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Wednesday, 30 April 2014

Not just archival nerdery

I recently came across a fascinating article by Andrew Paul Janco on Dissertation Reviews about the use of digital archive collections - which would appear to be curated selections from a range of different archives, rather than what the Wellcome Library is doing with Codebreakers and the forthcoming Digitising the Asylum project, in which entire collections are being digitised wholesale and made available online.

I was cast into a certain amount of gloom to discover that a problem I had encountered with academics developing digital resources, that they did not seem to think it necessary to include the references of the documents they were using, is far from unique and that the documents are thus detached from their original context and not readily traceable back to it.

Janco posits that this is because of the
public-history model where digital archives function more as virtual museum exhibits than as research archives.  While this provides important access to primary sources, advanced undergraduates and graduate students quickly grow frustrated by limited collections that show little promise for original research or do not lend themselves to innovative research methods.
This seems to me not only sad, but bad practice. When I edited an anthology of extracts from published texts some years ago, I included the relevant publication details, including edition and page references, such biographical details as I could glean on the authors, and so on - I didn't just present bits of texts without anchoring them. And books are usually a lot easier to access than archives.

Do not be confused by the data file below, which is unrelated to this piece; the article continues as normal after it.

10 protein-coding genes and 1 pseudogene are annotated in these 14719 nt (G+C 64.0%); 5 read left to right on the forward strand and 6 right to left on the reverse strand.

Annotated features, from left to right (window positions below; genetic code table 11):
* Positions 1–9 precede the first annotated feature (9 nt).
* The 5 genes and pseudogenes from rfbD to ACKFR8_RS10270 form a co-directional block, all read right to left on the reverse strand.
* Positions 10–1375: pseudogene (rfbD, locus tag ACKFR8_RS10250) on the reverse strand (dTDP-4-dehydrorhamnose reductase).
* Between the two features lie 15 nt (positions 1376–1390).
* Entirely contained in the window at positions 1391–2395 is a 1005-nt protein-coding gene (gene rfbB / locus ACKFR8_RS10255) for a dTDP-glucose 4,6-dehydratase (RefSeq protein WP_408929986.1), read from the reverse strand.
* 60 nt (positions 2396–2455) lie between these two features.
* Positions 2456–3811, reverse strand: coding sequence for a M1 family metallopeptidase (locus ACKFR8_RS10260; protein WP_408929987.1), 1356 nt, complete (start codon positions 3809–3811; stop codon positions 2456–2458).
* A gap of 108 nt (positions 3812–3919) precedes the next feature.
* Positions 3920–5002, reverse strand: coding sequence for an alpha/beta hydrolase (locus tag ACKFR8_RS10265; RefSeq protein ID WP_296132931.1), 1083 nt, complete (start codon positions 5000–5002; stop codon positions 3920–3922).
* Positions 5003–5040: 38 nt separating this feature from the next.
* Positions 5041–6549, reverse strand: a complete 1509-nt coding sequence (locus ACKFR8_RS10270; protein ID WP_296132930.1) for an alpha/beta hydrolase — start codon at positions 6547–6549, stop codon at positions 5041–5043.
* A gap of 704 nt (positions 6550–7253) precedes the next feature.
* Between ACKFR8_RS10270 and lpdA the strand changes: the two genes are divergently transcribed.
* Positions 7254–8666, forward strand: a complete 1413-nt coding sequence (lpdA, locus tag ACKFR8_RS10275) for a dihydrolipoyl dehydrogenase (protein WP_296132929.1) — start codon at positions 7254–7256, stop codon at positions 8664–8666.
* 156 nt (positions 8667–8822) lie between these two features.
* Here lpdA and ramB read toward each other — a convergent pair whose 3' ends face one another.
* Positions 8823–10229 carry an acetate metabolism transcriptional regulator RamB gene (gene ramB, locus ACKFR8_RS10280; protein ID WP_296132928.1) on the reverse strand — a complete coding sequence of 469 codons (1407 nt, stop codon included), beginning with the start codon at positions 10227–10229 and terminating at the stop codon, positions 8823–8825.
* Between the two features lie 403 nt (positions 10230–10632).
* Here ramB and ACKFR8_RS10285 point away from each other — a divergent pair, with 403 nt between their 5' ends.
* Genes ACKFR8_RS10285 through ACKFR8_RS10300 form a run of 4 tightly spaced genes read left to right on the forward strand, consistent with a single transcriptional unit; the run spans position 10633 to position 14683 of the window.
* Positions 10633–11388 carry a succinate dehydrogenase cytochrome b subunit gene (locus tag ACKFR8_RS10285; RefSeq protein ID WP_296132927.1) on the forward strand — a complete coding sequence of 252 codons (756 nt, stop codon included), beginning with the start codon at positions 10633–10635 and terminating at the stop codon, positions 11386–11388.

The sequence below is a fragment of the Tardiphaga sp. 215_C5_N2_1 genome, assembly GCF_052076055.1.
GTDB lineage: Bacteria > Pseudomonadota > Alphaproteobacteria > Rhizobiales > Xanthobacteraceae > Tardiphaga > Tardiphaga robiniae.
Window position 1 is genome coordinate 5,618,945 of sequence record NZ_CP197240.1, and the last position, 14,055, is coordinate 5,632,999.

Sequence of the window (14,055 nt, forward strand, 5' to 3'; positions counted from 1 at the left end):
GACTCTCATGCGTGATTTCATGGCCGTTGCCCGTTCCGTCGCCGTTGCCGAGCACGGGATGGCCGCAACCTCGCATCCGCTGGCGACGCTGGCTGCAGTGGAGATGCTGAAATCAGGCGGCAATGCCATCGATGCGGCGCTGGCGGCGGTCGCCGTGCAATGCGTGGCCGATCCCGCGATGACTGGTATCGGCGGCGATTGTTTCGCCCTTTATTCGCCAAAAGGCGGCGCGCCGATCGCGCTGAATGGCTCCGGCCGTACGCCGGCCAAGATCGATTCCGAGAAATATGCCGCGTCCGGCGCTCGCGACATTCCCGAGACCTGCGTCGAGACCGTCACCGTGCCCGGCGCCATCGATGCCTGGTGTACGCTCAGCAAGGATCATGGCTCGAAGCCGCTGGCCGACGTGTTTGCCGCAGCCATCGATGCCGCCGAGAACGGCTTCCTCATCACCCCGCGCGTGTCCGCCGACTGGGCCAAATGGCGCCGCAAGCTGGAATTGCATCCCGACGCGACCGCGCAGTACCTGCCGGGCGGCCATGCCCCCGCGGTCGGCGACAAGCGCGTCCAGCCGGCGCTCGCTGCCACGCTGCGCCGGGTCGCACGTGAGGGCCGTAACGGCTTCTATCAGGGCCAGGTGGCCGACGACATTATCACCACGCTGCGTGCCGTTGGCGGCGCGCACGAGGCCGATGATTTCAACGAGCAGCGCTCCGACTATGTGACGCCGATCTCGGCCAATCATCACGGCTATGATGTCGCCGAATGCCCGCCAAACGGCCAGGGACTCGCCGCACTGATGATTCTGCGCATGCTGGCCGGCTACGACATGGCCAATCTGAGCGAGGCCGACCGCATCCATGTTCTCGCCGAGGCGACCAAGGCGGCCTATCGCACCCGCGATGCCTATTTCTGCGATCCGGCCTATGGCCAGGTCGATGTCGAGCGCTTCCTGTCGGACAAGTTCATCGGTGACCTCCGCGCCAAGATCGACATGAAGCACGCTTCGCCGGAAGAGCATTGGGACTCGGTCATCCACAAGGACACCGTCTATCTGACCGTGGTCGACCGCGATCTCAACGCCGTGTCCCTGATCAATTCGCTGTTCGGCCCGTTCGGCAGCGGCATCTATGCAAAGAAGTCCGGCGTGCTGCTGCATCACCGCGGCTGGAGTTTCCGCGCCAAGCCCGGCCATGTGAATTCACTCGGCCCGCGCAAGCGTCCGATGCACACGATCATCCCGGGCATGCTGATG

While it is doubtless useful to bring individual documents into juxtaposition with other contemporaneous documents on related matters, it does risk losing important contextual information on the individual documents, especially if where they come from has been occluded in the process. Just an archival reference can tell you something about a document, though I'm never sure whether anybody but archivists who carefully construct references to reflect hierarchies within the archive appreciates this. A reference number is not only a means of locating and retrieving an item within an archive, it contains encoded information as to what collection, what part of the collection, what subsection, etc etc. As Janco usefully points out:
archives have a detailed finding aid and have been organized in ways that allow researchers to identify what kinds of materials are held in the collection and where to find them.  It is impossible for a researcher to read every page in an archive, so he or she depends on archival organization to assess a collection, to understand its origins, its possibilities and limitations.  Knowledge of the materials as a collection informs how we find materials, evaluate their authenticity and their usefulness as historical evidence.

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